Fashion shows are more diverse than ever before. There are bloggers from Beijing in their 20s sitting 10 feet away from VPs of sales from Sweden in their 50s. There are women who own boutiques in Dubai and Qatar next to women who own boutiques in Dallas and Queens. There are thin women, short women, differently abled women, and non-women, too. There are women who participate in fashion by being able to afford to buy lots of it and women who participate by writing about it in-between their part-time jobs. There are women who are really well dressed and women who couldn’t care less about their outfits. Fashion is definitely an exclusive, insular industry, but no one can doubt that those who participate in it come from all corners of the world and from all experiences.
But, of course, that’s just the audience. Once the house lights go down and the music starts, no one can expect that a designer’s collection can be as multifaceted as an audience of 500 people. It cannot appeal to all tastes, price points, and preferences represented in its audience — and it shouldn’t have to. Great designers have a point of view. They’re expected to attract customers, not chase them. But there are certain designers who so blindly ignore their customers and fans that “having an aesthetic” becomes indistinguishable from “being racist.” They're forward-thinking, incredibly talented designers; like Demna Gvasalia from Vetements and Balenciaga, who, in the five collections he’s designed and 206 models he’s employed in his runway shows, has only used one model of color. They're avant-garde, established artists; like Rei Kawakubo, who hasn’t used a Black model on the runway in over 10 years. There are more of them than you think who could possibly get away with exclusively casting light-skinned, Caucasian-appearing models in their shows. When quickly clicking through every single look from every single runway show from Paris, Milan, London, and New York this season, I found 10 designer brands who didn’t seem to have cast a single model of color: David Koma, Anrealage, Ann Demeulemeester, Noir Kei Ninomiya, Undercover, Junya Watanabe, Veronique Branquinho, Balenciaga, Vetements, and Commes des Garçons.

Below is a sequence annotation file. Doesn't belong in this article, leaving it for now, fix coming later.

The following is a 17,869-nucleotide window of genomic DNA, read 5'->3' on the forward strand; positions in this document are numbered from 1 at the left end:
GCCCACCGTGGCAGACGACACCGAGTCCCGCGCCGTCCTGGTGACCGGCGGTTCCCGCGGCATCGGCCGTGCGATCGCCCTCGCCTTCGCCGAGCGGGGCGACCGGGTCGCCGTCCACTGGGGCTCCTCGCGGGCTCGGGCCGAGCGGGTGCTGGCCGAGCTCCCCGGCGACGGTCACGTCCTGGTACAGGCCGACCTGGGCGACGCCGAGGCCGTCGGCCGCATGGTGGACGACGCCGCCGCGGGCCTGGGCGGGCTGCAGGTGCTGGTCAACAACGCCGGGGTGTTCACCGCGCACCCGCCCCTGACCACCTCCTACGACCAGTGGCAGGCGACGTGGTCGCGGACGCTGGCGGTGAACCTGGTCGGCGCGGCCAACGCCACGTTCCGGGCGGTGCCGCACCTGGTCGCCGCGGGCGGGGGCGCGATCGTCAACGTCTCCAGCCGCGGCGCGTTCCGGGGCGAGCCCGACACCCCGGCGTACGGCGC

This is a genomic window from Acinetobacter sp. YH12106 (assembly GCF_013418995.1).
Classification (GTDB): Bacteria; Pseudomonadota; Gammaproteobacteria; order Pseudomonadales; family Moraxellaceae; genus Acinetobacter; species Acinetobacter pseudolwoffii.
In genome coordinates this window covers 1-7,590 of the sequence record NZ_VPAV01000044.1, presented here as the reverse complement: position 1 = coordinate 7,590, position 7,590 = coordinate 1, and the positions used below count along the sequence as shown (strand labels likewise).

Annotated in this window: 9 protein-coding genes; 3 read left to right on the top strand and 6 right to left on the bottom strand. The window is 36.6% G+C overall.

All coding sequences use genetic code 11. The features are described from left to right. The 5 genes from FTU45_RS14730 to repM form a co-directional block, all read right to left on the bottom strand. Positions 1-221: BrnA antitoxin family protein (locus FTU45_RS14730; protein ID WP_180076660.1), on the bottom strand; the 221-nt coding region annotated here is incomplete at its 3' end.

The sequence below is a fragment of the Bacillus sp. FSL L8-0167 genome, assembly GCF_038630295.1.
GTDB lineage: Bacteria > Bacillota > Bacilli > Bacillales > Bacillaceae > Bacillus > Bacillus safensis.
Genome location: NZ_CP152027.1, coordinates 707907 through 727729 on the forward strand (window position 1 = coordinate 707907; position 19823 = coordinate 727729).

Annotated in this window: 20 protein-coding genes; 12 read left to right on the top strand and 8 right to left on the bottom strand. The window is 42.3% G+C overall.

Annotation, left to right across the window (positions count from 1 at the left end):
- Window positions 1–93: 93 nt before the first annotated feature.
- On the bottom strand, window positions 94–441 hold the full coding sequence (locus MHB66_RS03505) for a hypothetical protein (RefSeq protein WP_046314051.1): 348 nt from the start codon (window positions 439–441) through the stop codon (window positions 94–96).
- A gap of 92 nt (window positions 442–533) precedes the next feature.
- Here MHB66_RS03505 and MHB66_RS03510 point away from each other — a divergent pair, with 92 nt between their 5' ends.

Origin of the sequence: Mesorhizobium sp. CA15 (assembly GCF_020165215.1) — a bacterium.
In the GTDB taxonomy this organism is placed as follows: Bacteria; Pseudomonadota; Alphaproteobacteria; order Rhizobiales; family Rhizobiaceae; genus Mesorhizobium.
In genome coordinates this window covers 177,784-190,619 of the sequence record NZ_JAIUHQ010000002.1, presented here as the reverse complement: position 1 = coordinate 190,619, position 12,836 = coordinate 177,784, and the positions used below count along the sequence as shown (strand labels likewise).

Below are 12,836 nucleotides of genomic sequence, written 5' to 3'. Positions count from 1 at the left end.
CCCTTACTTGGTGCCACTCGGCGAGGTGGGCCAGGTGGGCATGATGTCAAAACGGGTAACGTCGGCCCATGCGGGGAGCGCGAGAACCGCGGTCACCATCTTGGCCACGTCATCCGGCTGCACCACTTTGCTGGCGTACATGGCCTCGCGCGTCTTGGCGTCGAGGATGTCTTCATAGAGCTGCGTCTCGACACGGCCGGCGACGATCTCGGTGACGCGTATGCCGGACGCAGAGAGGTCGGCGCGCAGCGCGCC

But...how? How still? For answers, I turned to prominent casting director James Scully, who’s worked in the industry for decades in the days when it was typical to see a whites-only lineup. “10 years ago, no one would have said anything, but it’s different now.” Scully has extremely vocal about fashion’s diversity problem. He recently found himself entangled in a back-and-forth in the comments section for Jason Campbell’s recent article on Business of Fashion, “Whites-Only Policy at Vetements and Balenciaga.” Commenters defended Gvasalia’s vision, but Scully wasn’t moved: “‘They’re just doing their world,’ is the argument," he told me, "But if [Gvasalia] stood in the stores that sell Vetement and saw the people that buy his clothes, most of them are not white. I eat lunch three times a week at Dover Street Market and I like to watch all the kids who come in, are so excited, and freak out if they’ve missed a delivery. But half of those kids are Black, Hispanic, and Asian. Is their world not his world?" (And to address the excuse that creative directors don't have the time to cast models for their own shows, Scully confirms that they're intimately involved: “The stylist and casting director may have a lot of power, but at the end of the day, it’s the designer’s decision [of who to cast]. No one else is making that decision.”)
What makes these homogenous model lineups even more ironic is that oftentimes — and in Gvasalia’s case, in particular — fashion is inspired by the style and culture of non-white minority groups. Gvasalia told New York Magazine critic Cathy Horyn that he was particularly inspired by Guerrisol, the Parisian thrift store chain at the racially diverse Barbès — Rochechouart Métro stop. “I see the people trying things. They make looks. I find this really fascinating.”
In the collection, Gvasalia remade cheaply printed floral fabrics in high-end Parisian mills, and recut sport-utility parkas — Gvasalia told Vogue critic Sarah Mower they reminded him of Helly Hensen jackets — to drape like opera coats. Luxury designers are literally knocking off budget, street clothing. They’re taking the uniform of predominantly non-white, non-affluent people and remaking it for white, affluent customers.
Says Scully, “As a person who was looking forward to the biggest moment in Paris, it was just disappointing that [Gvasalia] didn’t pay attention to the people who support him and buy his clothes — who save up their money to go and spend $1,000 on a twisted sweatshirt. The message he's sending is, ‘Thanks, but I don’t need you.’”
It might be unfair to place so much attention on Gvasalia when there are eight other designer brands who also seem to have a de facto whites-only policy. It also seems unfair, if you consider that a designer — like in the case of some Japanese designers — may want carbon-copies of their models as an aesthetic statement. When you’re covering your models’ faces, dressing them in unwearable clothes, and putting on a show that’s more of an art performance than a seller’s showcase, it's understandable that you would want a robot on the runway, not a human. But for brands who champion diversity in other forms, like through age (Undercover), gender, size, and height (Vetements), it's a sinister statement to ignore one of the most consequential forms of diversity. In a time when the color of your skin is undeniably a global political issue — when there are daily demonstrations, protests, acts of violence, and infractions of justice that are race-based — it takes an incredibly sheltered person with incredibly large blinders on to only want to create things that speak to white people.